I have the pleasure of working with church members who have discovered the joy of giving, and it never ceases to amaze me how joyful these folks are. While attending a recent seminar, I learned why that is. Do you know that God designed us to be cheerful givers? With the advances in science, we can now verify that we are physically affected when we think about giving. And it’s no surprise to me.
As a professor at Texas Tech University, Russell James has conducted studies that center around human responses to giving, especially charitable giving. While his study participants are put in brain-scanning machines, they are asked various questions and are led through “giving simulations.” When the neural imaging was analyzed, it was discovered that the precentral gyrus was activated, which released oxytocin in the body. Oxytocin is a hormone that makes us feel good; in fact, it’s nicknamed “the hug hormone” because we feel the same way we do when we are hugged.
This is additional evidence to me God designed us in a miraculous fashion. Like every other direction He has given us, if we follow His command we are rewarded. Whether it is observing the Sabbath or honoring our parents, each act creates positive rewards for us. Don’t we serve an awesome God?
If you can imagine every time you give that God is giving you a hug, perhaps we would look at our giving in a new light. If we understand that we are being directed to “give as he is able, according to the blessing of the Lord … which He has given you” (Deut. 16:17), we realize all we’ve been given is a gift. We’re just passing it on to continue that blessing, which makes giving really fun.
Scripture is full of reminders of the Lord’s benevolence to us. In 2 Chron. 9:7–8 we are reminded that “… God loves a cheerful giver and God is able to make all grace abound toward you.” We have opportunities each day to reap abundant blessing by finding ways to give. Whether it’s sharing a smile and a kind word, donating garden produce to a food bank, or providing a sacrificial gift, each act will be a blessing to those who receive it, as well as a blessing to the giver.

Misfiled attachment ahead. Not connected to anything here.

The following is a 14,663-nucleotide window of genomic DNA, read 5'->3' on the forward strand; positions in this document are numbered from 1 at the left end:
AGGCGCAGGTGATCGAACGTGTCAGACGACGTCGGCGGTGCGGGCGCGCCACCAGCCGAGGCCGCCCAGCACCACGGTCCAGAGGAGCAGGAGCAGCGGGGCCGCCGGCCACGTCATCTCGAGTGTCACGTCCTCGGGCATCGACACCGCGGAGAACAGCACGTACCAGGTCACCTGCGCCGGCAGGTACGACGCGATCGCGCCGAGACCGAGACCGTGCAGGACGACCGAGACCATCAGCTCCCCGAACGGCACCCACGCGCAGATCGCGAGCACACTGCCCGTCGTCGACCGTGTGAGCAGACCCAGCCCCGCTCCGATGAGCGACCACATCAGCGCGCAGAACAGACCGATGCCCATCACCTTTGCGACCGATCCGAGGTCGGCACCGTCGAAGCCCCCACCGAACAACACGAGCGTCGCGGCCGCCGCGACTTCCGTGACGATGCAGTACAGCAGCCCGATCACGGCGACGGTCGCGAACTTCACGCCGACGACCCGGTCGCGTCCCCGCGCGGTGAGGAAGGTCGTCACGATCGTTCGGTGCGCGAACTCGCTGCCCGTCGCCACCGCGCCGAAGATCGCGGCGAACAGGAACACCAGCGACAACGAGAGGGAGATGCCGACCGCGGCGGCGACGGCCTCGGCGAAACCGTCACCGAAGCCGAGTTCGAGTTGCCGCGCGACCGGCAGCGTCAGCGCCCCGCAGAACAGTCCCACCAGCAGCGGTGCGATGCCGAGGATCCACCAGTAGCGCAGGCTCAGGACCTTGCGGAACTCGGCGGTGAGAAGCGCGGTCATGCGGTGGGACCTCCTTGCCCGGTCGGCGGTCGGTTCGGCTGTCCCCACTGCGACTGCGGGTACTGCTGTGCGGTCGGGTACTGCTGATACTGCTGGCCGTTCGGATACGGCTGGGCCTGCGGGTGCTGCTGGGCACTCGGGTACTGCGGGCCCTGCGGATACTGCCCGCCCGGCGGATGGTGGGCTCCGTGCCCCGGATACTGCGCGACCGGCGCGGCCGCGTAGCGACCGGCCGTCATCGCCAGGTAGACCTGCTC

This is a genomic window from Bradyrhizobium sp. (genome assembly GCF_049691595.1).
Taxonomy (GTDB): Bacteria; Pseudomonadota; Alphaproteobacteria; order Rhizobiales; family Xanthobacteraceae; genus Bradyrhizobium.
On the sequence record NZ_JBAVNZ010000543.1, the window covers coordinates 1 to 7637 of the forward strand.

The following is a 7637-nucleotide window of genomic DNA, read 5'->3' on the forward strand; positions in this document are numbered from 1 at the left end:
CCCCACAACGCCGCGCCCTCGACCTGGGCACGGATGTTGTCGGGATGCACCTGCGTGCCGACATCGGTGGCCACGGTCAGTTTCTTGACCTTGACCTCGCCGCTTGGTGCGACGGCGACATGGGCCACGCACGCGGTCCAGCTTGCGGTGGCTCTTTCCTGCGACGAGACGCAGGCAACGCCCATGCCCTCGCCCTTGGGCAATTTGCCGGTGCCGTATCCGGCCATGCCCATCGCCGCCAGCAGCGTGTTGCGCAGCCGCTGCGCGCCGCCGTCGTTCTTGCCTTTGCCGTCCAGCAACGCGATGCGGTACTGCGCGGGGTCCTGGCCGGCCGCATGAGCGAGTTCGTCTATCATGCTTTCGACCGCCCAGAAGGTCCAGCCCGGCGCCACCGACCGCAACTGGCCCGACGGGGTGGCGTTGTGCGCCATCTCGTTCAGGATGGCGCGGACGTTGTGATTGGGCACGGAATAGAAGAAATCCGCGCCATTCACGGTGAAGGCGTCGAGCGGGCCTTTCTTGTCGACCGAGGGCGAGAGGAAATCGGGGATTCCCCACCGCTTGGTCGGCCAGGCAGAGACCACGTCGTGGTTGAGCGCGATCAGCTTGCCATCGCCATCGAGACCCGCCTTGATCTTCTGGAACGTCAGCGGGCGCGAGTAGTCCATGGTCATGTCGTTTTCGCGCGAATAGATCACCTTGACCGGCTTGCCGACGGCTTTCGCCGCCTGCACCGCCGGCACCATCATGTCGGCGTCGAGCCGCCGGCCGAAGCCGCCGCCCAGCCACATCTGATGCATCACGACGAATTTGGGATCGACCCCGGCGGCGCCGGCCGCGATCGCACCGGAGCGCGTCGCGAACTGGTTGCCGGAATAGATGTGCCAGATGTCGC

When we realize how we should feel when we give, it is important to analyze what might be happening if we don’t feel good about our gifts. If we are giving out of a sense of duty or obligation, our gifts become transactions rather than gifts. For example, during the Christmas season we may feel obligated to give gifts because someone has given a gift to us. If the basis of the gift is obligation, it really is not a gift at that point.
The same is true for our gifts to ministry. If our gifts are given for reasons other than those that are a response to our love, dedication and commitment to ministry and our Lord, it might not be a gift. Our motivation in gift giving is an important component of the exchange.
If we want to receive the full reward that God intended from gift giving, I would recommend we evaluate, prior to the gift, why we’re giving. Pray for God’s guidance and see where He leads. Make this an experience that is as true and deep a blessing as God intended.